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Yes! Undertow: Nov. 22

Charlene and Undertow
Charlene Edge and her memoir, Undertow

Greetings everyone. Many of you have heard a zillion times that my memoir, Undertow, is soon to be published. Yes, that’s me in this photo taken four days ago holding the first copy, and that’s also me on the book’s cover, age 17.

On Sale November 22 – by the end of the day

This is a friendly reminder that on Tuesday, November 22, the 30-day Special Offer starts for purchasing Undertow here at this website. The PayPal button should be active by the end of the day.

Thanks to Team Undertow

I’m grateful beyond words for this chance to tell my story and to everyone who helped me deliver it. Many are mentioned in the book’s Acknowledgements, including editors Mary Ann de Stefano and Alice Peck, copyeditor Ruth Mullen, book designer Duane Stapp, artist Rachel Chase, photographer Scott Cook, those who provided content advice, and my husband, Hoyt L. Edge, whose love and support in every way made this publication possible.

My intention?

That this story brings more understanding about how vulnerable people are recruited to fundamentalism and cults—two topics of growing public concern. During the last decade, TV shows, documentaries, books, plays, and movies have portrayed the complex emotional pull of cults and the misguided certainty of fundamentalism. My story offers an insider’s account. You’ll see how my recruitment led to commitment and ultimately to devastating disillusionment. But it is also a story that offers hope for creating a new life after a complicated cult experience.

I hope you enjoy reading Undertow

Undertow is an insider’s story useful to educators, students, parents, counselors, clergy, and anyone interested in the universal themes it portrays: idealism, commitment, devastation, escape, and survival. Among other things, it’s a story about the power of belief and about finding truth and love in unexpected places.

Advance praise: “Undertow will sweep you away”

In the book, you’ll see what early readers have to say about the story, including:

“In Undertow, Charlene Edge has written a brilliant and engrossing warning to the future by dissecting the past. There are really two books here: one is on a cult called The Way (one of the largest fundamentalist cults in America with about 40,000 followers [in its heyday]). The second book is an examination of the dynamics of all personality, religious, and political cults. By looking (from a heart-wrenching insider’s point of view) at a misuse of power in one specific group, Edge has written a book that unpacks a far greater truth. What she exposes to bright liberating daylight is just how our political and religious worlds actually function based on the mesmerizing enticement of belonging to an in-group. This is a brilliantly written and timely warning against falling into the trap of thinking we’re the self-proclaimed ‘chosen’ (be that religious or secular, left or right) as we exclude the feared ‘Other.’” —Frank Schaeffer, author of Crazy for God: How I Grew Up as One of the Elect, Helped Found the Religious Right, and Lived to Take All (or Almost All) of It Back and New York Times best-selling author of Keeping Faith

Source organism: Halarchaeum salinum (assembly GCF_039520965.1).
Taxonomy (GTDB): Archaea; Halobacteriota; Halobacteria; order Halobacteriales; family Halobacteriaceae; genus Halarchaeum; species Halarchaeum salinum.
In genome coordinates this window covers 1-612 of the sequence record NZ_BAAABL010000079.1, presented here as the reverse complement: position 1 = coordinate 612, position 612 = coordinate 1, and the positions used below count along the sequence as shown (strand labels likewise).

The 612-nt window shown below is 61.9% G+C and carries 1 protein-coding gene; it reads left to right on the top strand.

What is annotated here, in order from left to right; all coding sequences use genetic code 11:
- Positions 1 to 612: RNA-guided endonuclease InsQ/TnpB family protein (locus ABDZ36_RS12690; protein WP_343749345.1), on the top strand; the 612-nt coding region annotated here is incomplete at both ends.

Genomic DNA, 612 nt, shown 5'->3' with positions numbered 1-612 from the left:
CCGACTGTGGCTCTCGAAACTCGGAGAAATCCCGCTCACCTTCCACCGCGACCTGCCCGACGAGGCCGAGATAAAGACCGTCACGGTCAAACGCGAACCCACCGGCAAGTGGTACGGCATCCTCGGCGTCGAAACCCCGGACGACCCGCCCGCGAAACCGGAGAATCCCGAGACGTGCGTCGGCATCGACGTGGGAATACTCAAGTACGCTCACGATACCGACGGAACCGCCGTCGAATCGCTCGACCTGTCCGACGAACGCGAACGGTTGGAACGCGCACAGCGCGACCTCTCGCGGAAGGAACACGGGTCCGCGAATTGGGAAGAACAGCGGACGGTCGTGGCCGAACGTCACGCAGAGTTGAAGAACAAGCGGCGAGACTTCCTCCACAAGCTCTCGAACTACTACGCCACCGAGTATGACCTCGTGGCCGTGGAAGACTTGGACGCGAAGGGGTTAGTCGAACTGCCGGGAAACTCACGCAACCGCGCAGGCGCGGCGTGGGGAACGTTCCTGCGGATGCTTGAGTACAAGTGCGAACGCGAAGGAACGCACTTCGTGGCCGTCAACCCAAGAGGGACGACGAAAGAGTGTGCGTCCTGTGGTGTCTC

“A magnificently written life story that sheds light on the enticing ways of cult recruitment and indoctrination that engender conformity, obedience, and loss of self. Nevertheless, thankfully, the seed of doubt grows, as the author strives for acceptance through hard work and deep faith. Edge’s prose captures the essence of cult life and the personal devastation of having to acknowledge not only corruption and plagiarized teachings but also a ‘sex ring’ at the top levels of leadership. An important and must-read book—more gripping than a mystery. Undertow will sweep you away.” —Janja Lalich, PhD, Professor Emerita of Sociology at California State University, Chico, author of Bounded Choice: True Believers and Charismatic Cults

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One Response

  1. Billy Williams
    | Reply

    You, along with some others, give accounts that I (and I suspect many others) consider valuable in helping me to understand my own experience. I did not suffer the worst of the abuse, and what I did experience I mentally ignored for many years, both at the time and after. Furthermore, though I was in the Way Corps and had limited interaction with leaders, I did not spend so much time in the top rungs, certainly not nearly enough to see the leaks from the “lockboxes”. However, I was in more than deeply enough to testify that your writing of your experiences is authentic with a Capital A. If someone who was never in the Way wonders about how “real” your account is, I would assure them that there is no wondering to be done. I’m not belittling my own experience, as I could open some unaware eyes on some things, but the combination of your experiences and how well you write about them without stretching the truth ( as was often enough done in the Way) is a winner. I’m sure there are lots of others who were also in who could also testify to your accuracy and honesty.

    BTW, your book cover picture definitely reminds me of a certain well known person, but maybe that has been mentioned to you by someone.

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